Date of Award


Degree Type


Degree Name

Doctor of Philosophy (PhD)

Graduate Group


First Advisor

Harold L. Cole


This dissertation consists of four essays on the macroeconomics of financial markets. Chapter 1 presents a theoretical framework to study the rise of securitization and secondary markets for financial assets. I show that the interplay of banks and the non-bank financial intermediary sector can lead to credit booms that end in financial crises, much like the financial boom and bust observed in the U.S. from 1990 to 2008. In line with empirical evidence, I show that low risk-free interest rates driven by expansionary monetary policy or a large inflow of savings can trigger such booms. I end by proposing regulatory tools to manage the credit cycle.

Chapter 2, co-authored with Harold L. Cole and Guillermo Ordonez, is a theoretical study of international sovereign default crises. We propose a framework in which risk-averse investors can spend resources to learn about the default probabilities of sovereign countries. Sovereign bond price volatility increases when some investors acquire information because prices now more closely reflect default probabilities. This force induces other investors to learn, further increasing volatility and raising the specter of a crisis. When investors are exposed to the default risk of multiple countries, these crises events spill over across borders.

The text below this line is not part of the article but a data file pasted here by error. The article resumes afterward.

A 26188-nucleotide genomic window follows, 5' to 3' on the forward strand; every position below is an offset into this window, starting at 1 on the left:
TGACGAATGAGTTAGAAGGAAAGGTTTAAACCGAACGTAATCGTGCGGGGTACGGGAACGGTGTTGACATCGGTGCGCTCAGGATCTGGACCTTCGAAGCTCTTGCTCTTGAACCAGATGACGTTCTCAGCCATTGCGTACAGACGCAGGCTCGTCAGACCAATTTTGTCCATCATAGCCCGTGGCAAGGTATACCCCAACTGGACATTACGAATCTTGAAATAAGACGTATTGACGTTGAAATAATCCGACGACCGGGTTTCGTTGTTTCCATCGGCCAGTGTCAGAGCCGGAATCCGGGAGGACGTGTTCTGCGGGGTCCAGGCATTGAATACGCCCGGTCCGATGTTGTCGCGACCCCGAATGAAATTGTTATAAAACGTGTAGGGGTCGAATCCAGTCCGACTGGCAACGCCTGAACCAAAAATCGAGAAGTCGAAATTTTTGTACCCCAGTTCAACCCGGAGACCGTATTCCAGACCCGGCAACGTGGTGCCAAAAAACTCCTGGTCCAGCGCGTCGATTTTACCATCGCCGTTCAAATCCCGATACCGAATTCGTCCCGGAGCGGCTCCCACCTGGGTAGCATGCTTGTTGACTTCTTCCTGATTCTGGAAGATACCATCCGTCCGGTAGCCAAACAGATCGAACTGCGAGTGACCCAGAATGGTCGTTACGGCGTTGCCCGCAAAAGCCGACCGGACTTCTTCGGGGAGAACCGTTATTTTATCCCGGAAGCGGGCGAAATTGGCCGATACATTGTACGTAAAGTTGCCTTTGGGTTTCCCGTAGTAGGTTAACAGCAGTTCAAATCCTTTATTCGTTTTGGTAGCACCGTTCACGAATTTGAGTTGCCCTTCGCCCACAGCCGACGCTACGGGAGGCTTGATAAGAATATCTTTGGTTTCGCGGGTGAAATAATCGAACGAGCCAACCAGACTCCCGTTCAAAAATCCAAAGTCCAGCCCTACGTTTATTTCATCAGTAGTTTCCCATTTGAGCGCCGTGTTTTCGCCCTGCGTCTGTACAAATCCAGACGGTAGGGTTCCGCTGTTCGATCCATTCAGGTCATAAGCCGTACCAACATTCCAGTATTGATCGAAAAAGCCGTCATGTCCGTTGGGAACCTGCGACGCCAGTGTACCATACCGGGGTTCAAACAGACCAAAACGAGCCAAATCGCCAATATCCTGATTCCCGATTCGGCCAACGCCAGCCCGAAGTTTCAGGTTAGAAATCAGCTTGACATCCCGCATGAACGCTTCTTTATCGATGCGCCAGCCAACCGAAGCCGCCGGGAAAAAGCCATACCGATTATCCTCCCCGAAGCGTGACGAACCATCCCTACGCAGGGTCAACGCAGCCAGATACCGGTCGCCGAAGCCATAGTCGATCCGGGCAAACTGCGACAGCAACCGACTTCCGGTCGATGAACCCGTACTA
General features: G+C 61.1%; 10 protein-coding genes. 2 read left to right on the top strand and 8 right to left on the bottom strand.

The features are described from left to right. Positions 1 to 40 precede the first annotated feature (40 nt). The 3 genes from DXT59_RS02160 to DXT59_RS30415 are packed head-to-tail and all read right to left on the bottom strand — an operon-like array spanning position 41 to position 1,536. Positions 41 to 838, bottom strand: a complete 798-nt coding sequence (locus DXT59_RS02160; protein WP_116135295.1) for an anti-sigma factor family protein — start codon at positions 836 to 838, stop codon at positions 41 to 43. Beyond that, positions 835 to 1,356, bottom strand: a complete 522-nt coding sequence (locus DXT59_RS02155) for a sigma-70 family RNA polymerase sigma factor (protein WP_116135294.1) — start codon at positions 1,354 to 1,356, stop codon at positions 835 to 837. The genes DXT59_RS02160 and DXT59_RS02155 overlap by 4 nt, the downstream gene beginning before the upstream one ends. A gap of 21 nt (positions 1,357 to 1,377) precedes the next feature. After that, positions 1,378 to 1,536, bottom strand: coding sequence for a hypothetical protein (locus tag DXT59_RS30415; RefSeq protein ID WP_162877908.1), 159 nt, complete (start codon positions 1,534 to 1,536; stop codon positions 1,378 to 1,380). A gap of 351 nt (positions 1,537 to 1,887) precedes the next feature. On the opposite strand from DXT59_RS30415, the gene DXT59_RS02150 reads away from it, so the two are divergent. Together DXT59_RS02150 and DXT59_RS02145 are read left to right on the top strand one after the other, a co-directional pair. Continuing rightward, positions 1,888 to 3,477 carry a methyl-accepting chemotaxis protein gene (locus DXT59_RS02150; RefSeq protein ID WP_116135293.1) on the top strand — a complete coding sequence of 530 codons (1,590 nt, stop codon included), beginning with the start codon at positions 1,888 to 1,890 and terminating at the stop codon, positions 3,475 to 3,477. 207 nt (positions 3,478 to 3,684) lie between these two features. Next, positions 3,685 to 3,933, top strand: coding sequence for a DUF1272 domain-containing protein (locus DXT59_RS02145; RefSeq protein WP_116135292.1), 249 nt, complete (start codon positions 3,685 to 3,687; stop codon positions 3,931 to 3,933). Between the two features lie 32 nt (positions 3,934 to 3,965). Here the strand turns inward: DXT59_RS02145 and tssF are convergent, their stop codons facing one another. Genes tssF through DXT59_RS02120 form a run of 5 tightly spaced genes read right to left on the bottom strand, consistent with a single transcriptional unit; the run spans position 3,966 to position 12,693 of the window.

Chapters 3 and 4, co-authored with Farzad Saidi, analyze the impact of universal banking on the performance of bank-dependent firms. Our basic argument, laid out in Chapter 3, is that universal banks, who are able to concurrently offer both loans and underwriting products, are better informed about their borrower firms, and thus can more efficiently provide external funds to these borrowers. We show empirically that the advent of universal banking after the repeal of the Glass-Steagall Act led to an increase in both the volatility and productivity of borrower firms, suggesting that more informed lenders allow firms to invest in productive ventures further along the risk-return frontier than was previously possible. In light of recent proposals to limit the scope of banking and re-establish the Glass-Steagall Act, our evidence suggests that there may be firm-level efficiency gains from concurrent lending and underwriting of corporate securities that should be balanced against the risks associated with banks becoming too big to fail and other concerns of macroeconomic fragility.

In Chapter 4, we trace out the importance of universal banking for the structure of loan syndicates, one of the dominant sources of corporate borrowing. Loan syndicates typically assign one member to be the prime monitor of the borrower firm, with the other members taking a passive role. We show that universal banks are more likely to be chosen as lead arrangers, but take smaller lead arranger shares conditional on doing so. This result is driven only by the superior monitoring ability of universal banks and does not lead to worse firm-level outcomes. Our findings contrast with the previous literature that argued that falling lead arranger shares prior to 2008 were indicative of weak bank monitoring, and provides a deeper view of intermediary-firm interactions in the modern financial system.